Other Types of Service

Family law cases are served in the same manner as other civil cases. In Title IV-D (child support and custody) cases, a DES investigator may complete service under Rule 40(e) for purposes of establishing parentage or for establishment, modification, or enforcement of support orders.

Probate cases require service of notice according to Rules of Civil Procedure 4, 4.1, and 4.2.

Eviction actions require two sets of notices. The landlord must first provide the tenant with written notice of the cause of the eviction, and give sufficient time to correct the deficiency before the process can be continued. The summons and complaint cannot be filed until after this time period has ended. Landlords should consult an attorney before giving their tenants any notice of legal action.

The summons and complaint must contain specific information about the cause of action. The complaint must include the language "YOUR LANDLORD IS SUING TO HAVE YOU EVICTED. PLEASE READ CAREFULLY.” A process server, the sheriff, or constable must serve the summons and complaint. They may be authorized to “nail and mail” the document, that is, leave a copy at the door of the building and send a copy certified mail to the tenants.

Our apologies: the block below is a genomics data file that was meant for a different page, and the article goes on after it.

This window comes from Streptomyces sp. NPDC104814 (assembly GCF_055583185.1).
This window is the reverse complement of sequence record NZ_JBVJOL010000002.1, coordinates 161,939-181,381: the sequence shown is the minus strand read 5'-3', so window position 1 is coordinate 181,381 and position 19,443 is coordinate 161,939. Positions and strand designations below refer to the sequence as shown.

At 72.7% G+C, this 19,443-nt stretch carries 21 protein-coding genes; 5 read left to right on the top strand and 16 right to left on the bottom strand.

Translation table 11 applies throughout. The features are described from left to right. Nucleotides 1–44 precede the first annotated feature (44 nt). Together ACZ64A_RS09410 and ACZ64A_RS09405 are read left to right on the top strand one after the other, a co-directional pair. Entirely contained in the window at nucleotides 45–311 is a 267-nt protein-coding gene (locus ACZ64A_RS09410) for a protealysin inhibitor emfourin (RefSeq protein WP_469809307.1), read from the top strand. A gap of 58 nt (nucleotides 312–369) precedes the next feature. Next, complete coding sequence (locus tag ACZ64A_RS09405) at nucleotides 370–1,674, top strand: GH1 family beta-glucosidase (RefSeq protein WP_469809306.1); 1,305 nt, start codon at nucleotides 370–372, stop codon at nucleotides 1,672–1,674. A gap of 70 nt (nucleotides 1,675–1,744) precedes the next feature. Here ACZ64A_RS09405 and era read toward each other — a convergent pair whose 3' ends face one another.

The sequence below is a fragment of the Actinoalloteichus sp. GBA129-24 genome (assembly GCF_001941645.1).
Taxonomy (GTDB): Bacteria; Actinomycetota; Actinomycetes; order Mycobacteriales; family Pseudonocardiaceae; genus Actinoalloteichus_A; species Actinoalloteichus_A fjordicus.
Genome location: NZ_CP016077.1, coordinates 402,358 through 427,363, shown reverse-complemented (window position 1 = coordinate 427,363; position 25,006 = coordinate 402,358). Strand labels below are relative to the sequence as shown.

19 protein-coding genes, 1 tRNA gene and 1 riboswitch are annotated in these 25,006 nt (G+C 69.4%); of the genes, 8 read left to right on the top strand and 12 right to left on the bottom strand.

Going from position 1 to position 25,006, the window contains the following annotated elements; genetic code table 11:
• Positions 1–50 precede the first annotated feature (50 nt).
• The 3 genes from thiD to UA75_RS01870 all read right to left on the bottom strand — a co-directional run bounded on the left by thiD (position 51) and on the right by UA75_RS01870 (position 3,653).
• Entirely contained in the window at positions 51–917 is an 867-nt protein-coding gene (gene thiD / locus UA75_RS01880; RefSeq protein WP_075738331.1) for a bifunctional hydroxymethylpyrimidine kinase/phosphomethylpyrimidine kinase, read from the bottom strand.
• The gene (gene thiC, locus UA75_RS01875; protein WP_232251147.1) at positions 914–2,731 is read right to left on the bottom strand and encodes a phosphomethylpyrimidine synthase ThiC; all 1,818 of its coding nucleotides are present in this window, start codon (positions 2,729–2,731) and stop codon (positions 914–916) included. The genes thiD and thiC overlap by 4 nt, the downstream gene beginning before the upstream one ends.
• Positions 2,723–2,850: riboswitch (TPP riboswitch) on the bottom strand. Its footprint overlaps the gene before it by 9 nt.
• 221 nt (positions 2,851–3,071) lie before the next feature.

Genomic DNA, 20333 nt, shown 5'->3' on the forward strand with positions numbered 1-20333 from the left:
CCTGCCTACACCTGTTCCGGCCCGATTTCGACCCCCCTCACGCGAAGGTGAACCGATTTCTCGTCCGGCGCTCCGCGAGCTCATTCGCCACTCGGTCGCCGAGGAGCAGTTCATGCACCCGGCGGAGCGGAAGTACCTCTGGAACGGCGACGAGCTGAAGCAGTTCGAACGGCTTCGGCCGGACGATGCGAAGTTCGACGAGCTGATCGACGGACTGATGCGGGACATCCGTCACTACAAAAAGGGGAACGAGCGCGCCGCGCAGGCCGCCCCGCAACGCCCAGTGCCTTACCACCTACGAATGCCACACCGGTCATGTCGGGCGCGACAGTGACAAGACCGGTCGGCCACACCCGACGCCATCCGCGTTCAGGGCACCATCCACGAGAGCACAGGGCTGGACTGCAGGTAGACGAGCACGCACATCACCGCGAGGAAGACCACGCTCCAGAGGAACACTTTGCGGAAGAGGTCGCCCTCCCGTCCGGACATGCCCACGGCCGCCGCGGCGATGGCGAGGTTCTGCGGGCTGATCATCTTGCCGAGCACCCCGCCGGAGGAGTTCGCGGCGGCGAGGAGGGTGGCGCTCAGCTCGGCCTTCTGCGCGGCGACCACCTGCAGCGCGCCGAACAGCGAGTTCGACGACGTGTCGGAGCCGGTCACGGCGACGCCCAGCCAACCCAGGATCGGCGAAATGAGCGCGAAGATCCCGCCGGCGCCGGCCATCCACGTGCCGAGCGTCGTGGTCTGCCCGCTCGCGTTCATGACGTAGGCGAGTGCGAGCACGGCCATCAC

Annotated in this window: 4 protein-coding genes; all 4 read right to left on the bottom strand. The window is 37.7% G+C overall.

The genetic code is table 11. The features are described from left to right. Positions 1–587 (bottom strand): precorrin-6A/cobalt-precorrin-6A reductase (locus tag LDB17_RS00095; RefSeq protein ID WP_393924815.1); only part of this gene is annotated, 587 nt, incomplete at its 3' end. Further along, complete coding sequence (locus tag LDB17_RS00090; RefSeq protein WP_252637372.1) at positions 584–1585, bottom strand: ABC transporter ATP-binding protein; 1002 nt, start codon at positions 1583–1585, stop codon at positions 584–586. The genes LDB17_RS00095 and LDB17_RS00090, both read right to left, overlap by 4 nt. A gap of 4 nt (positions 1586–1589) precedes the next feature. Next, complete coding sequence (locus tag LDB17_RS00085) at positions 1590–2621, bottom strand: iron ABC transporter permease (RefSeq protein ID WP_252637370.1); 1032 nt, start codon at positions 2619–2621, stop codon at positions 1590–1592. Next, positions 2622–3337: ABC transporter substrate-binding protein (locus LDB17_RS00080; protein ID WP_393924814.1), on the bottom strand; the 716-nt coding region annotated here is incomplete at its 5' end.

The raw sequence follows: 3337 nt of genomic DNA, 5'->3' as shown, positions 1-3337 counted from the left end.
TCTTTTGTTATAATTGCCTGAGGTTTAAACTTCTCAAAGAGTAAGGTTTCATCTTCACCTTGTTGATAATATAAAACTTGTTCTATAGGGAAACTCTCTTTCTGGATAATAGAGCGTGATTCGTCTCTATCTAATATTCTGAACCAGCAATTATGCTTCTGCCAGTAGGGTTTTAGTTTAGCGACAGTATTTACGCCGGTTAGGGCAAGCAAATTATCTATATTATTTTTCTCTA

If the landlord is granted judgment, they must return to court in five days for a writ of restitution. If the tenant is granted judgment, they can remain in the residence. The landlord cannot engage in any retaliatory action, including eviction, if the tenant is allowed to remain in the residence.

Proof of Service

If service cannot be completed, the process server must complete a proof of service form stating that the defendant could not be located. The affidavit must state where, when, and how service was attempted, what efforts were made, and that the server is a registered process server for the state of Arizona.

If service was completed, the document must be signed under penalty of perjury and returned to the plaintiff. The proof of service must be filed with the court.

Service must be made within 120 days of issuance of the summons. If the summons and complaint have not been served, the court may on its own initiative or upon motion dismiss the case without prejudice. The plaintiff may request extension of service with reasonable explanation of the reason for delay. This deadline does not apply to service attempted outside the U.S.

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Ryan Duffy
Ryan Duffy

Associate Attorney